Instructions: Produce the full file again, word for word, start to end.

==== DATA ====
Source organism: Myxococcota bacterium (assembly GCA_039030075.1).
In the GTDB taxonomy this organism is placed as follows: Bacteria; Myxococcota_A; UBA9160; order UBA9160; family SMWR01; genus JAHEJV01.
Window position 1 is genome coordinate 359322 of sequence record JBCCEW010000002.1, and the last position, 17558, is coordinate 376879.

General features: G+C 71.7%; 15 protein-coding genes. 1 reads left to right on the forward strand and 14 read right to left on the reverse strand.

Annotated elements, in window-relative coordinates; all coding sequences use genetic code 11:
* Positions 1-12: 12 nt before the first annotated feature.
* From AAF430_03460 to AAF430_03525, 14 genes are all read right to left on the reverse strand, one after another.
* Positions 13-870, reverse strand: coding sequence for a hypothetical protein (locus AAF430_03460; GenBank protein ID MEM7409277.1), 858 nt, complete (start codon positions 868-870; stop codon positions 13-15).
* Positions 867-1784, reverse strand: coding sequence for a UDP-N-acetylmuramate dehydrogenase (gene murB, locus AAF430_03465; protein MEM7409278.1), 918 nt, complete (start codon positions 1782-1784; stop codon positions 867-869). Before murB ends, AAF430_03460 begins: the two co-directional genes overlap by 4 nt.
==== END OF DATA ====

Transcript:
Source organism: Myxococcota bacterium (assembly GCA_039030075.1).
In the GTDB taxonomy this organism is placed as follows: Bacteria; Myxococcota_A; UBA9160; order UBA9160; family SMWR01; genus JAHEJV01.
Window position 1 is genome coordinate 359322 of sequence record JBCCEW010000002.1, and the last position, 17558, is coordinate 376879.

General features: G+C 71.7%; 15 protein-coding genes. 1 reads left to right on the forward strand and 14 read right to left on the reverse strand.

Annotated elements, in window-relative coordinates; all coding sequences use genetic code 11:
* Positions 1-12: 12 nt before the first annotated feature.
* From AAF430_03460 to AAF430_03525, 14 genes are all read right to left on the reverse strand, one after another.
* Positions 13-870, reverse strand: coding sequence for a hypothetical protein (locus AAF430_03460; GenBank protein ID MEM7409277.1), 858 nt, complete (start codon positions 868-870; stop codon positions 13-15).
* Positions 867-1784, reverse strand: coding sequence for a UDP-N-acetylmuramate dehydrogenase (gene murB, locus AAF430_03465; protein MEM7409278.1), 918 nt, complete (start codon positions 1782-1784; stop codon positions 867-869). Before murB ends, AAF430_03460 begins: the two co-directional genes overlap by 4 nt.